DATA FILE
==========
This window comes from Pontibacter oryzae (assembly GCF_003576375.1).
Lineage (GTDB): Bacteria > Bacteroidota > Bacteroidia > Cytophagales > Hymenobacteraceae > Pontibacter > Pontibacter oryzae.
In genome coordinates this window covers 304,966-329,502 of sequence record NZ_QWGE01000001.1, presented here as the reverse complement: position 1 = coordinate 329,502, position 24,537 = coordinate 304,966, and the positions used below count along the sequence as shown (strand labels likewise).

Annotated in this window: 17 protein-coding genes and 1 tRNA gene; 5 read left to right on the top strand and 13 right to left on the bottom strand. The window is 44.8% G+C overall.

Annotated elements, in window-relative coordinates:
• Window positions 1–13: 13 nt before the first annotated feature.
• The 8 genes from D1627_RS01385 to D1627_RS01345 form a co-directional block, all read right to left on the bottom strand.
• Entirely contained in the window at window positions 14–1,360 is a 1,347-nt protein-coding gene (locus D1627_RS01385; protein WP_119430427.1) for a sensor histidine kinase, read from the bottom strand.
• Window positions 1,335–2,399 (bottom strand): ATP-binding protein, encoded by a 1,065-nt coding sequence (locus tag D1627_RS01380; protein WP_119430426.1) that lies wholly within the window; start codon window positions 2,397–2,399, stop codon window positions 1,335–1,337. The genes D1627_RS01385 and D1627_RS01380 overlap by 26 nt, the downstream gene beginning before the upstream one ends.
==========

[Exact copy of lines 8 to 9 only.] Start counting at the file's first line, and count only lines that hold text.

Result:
• Entirely contained in the window at window positions 14–1,360 is a 1,347-nt protein-coding gene (locus D1627_RS01385; protein WP_119430427.1) for a sensor histidine kinase, read from the bottom strand.
• Window positions 1,335–2,399 (bottom strand): ATP-binding protein, encoded by a 1,065-nt coding sequence (locus tag D1627_RS01380; protein WP_119430426.1) that lies wholly within the window; start codon window positions 2,397–2,399, stop codon window positions 1,335–1,337. The genes D1627_RS01385 and D1627_RS01380 overlap by 26 nt, the downstream gene beginning before the upstream one ends.